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case study

Sometimes, in order to grow, you have to be willing to change things up.

That was an early lesson for Trevor Bouchard, president and chief executive officer of, a Guelph, Ont., company that works with some of the country's leading retailers, handling their delivery, installation and assembly of products.

QuickContractors draws upon a vast, national network of contractors to deliver services for Home Depot, The Brick, Lowe's, Best Buy and Canadian Tire, among others. With revenue of $10-million and a five-year growth rate of more than 4,000 per cent, it was tagged at No. 14 in Profit magazine's 2015 list of Canada's fastest-growing companies.

But it all started out quite differently.

Mr. Bouchard was a 23-year-old student at McMaster University in Hamilton when he decided to create a website in the hopes of promoting his window-cleaning business, College Pro.

"I thought it would be a neat idea to start my own site and advertise for a bunch of different trades," says Mr. Bouchard, now 34. "I wasn't very successful getting business for my window-cleaning business, but we started getting a lot of interest from customers wanting to know about the other trades.

"People were saying, 'Have you vetted these people? Would you stand behind them?' Not a revolutionary idea today, but back in 2004, not a lot of people were out there vetting contractors and advertising them online."

Recognizing the demand for such a service, Mr. Bouchard ditched the window-cleaning business and focused on creating as a referral site for the consumer market. In order to be recommended, contractors first had to be thoroughly vetted by QuickContractors to ensure they had the proper qualifications and good references. But Mr. Bouchard soon realized his business model was flawed.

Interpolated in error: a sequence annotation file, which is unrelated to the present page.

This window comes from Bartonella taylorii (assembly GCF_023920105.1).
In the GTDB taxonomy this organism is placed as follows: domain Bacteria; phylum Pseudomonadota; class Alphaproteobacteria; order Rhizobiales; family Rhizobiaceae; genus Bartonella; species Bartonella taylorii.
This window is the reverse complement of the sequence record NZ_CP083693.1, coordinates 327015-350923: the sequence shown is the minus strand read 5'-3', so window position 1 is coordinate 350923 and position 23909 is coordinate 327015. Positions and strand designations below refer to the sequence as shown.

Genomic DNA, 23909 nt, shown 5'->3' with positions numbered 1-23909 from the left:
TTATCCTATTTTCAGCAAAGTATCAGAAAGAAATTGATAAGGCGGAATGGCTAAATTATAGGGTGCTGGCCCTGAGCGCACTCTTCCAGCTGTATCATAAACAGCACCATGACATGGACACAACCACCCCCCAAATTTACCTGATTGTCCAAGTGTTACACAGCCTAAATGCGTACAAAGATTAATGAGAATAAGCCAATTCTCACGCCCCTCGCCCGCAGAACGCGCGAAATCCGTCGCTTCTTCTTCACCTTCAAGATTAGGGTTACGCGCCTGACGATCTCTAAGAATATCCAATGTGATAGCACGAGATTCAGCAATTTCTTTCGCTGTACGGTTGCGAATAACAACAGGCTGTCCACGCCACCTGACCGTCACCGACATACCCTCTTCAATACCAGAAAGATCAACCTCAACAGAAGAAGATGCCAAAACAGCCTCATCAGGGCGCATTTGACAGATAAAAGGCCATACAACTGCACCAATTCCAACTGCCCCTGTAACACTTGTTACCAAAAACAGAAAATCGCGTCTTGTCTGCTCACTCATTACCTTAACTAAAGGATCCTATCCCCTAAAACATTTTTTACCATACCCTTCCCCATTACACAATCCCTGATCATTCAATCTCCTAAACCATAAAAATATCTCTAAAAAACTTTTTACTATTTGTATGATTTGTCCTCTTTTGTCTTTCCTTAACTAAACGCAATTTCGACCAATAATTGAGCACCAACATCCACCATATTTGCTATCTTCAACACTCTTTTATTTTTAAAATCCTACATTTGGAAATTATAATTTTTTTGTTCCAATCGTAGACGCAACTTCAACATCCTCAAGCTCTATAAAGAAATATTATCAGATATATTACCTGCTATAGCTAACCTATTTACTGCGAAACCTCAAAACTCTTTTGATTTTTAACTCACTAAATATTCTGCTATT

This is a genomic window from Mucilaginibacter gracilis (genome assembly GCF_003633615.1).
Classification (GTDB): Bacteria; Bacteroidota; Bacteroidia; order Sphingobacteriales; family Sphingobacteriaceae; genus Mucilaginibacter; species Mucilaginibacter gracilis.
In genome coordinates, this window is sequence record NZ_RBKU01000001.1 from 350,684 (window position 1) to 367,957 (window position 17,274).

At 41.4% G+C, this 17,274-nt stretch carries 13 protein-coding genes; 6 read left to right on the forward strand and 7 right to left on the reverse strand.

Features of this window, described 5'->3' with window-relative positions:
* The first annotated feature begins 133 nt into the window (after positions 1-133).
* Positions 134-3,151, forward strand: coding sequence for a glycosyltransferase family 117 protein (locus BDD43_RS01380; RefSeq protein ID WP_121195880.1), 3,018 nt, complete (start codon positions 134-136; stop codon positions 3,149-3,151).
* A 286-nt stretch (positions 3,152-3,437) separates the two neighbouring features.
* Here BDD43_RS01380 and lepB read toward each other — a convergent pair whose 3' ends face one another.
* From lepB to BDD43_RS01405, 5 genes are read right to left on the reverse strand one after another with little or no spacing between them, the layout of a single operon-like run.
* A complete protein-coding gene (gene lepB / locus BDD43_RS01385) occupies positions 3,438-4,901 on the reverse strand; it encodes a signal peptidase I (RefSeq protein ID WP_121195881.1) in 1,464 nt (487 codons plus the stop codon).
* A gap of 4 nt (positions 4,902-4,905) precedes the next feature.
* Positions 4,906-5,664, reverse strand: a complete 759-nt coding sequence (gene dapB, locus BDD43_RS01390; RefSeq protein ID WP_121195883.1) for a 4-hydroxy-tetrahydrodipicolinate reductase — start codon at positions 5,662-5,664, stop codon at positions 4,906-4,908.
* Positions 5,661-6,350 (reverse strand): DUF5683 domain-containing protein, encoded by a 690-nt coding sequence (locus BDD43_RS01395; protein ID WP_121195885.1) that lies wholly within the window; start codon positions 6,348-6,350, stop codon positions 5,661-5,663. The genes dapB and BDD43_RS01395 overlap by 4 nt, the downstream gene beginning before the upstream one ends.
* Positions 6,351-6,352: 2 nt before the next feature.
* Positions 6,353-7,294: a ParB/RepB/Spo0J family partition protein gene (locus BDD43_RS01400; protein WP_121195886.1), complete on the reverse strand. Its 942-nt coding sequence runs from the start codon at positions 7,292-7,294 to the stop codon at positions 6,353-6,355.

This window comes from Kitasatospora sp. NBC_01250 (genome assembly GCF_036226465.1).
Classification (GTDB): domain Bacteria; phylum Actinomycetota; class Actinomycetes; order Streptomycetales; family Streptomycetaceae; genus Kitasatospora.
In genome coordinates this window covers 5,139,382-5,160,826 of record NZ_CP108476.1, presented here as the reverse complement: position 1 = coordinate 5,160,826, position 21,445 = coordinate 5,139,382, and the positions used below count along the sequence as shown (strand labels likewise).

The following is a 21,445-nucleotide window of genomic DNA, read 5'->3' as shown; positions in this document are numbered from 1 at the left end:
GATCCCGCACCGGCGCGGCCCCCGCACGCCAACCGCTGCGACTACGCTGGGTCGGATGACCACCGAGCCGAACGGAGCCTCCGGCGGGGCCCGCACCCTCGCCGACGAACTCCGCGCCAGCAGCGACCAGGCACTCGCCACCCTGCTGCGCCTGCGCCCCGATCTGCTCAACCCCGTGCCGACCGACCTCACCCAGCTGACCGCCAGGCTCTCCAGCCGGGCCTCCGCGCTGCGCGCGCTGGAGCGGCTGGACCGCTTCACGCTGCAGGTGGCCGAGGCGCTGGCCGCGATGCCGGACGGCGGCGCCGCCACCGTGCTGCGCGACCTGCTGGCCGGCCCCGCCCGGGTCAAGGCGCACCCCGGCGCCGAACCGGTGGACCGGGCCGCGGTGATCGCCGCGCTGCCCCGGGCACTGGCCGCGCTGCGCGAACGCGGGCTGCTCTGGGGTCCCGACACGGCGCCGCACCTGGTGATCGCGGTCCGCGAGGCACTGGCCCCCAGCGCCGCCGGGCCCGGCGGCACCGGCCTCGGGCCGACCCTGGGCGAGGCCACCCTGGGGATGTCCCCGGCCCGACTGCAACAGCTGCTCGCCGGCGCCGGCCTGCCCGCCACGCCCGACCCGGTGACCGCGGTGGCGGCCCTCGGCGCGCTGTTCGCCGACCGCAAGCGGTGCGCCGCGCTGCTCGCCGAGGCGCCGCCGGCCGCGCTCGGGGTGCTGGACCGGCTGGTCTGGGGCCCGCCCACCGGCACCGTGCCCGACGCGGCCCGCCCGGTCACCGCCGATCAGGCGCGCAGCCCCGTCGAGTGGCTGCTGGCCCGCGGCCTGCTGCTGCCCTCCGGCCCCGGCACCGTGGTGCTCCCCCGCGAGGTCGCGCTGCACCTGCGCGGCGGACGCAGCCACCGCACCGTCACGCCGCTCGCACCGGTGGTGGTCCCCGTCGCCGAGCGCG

"Initially, we were charging a membership fee for contractors to sign up," he says. "It was a conflicting business model in the sense that we were trying to generate as many memberships as possible, and that doesn't bode well for only representing the highest-quality contractors."

Next, the company switched to a finder's fee model: Customers would submit jobs they needed done and the company would send out three of their best contractors to provide a quote. QuickContractors would ultimately take a 5-per-cent referral fee upon the completion of the job.

"The problem with that model was that we effectively became a collection agency, so when the job got done, trying to get the money out of the contractor was sometimes challenging," says Mr. Bouchard.

"We had done a great job of developing this national network of contractors, but we hadn't found an amazing way to monetize it."

Then Hudson's Bay Co. asked QuickContractors to be a secondary resource for installation, delivery and assembly to customers in some of the more challenging geographic areas of Canada. Mr. Bouchard says the opportunity convinced him that his company needed to be the "master contractor" in the equation, controlling the entire life cycle of a job.

A new business model was born.

"The idea was that we would get the revenue from the Bay and then pay the contractor on the other end to execute the work," he says. "That's how we evolved from being an online directory to being a national installation company for major retailers."

Mr. Bouchard says the company's collaborative approach has helped win, and retain, large retailers. "Every time the retail partners asked us to take on something new, we weren't rigid in our approach. We didn't say, 'No, we don't do hot water tanks or garage door openers,' we just added to our portfolio."

Their database of contractors has also expanded as they've taken over national programs for large retailers. "We've been fortunate that they give us their existing network," says Mr. Bouchard. "And we're bringing our tools and technology to overlay those networks."

Keeping jobs organized and efficient is a boon to QuickContractors' customers, says Mr. Bouchard, because disorganization and overbooking often lead to delays and higher prices. That's why he's seeking to "commoditize" the home industry.

"We have visibility into 1,500 contractors across the country, what their availability is, what their price is, what kind of capacity they have to take on more work or less work," he says. "That keeps us from [contracting] Bob who is booked five weeks out. We can give the job to the person who's available, and they're not going to put that 'supply and demand' premium on it."

Mr. Bouchard predicts QuickContractors will continue to grow through solidifying the relationships they have built and expanding the services they provide, including in the United States.

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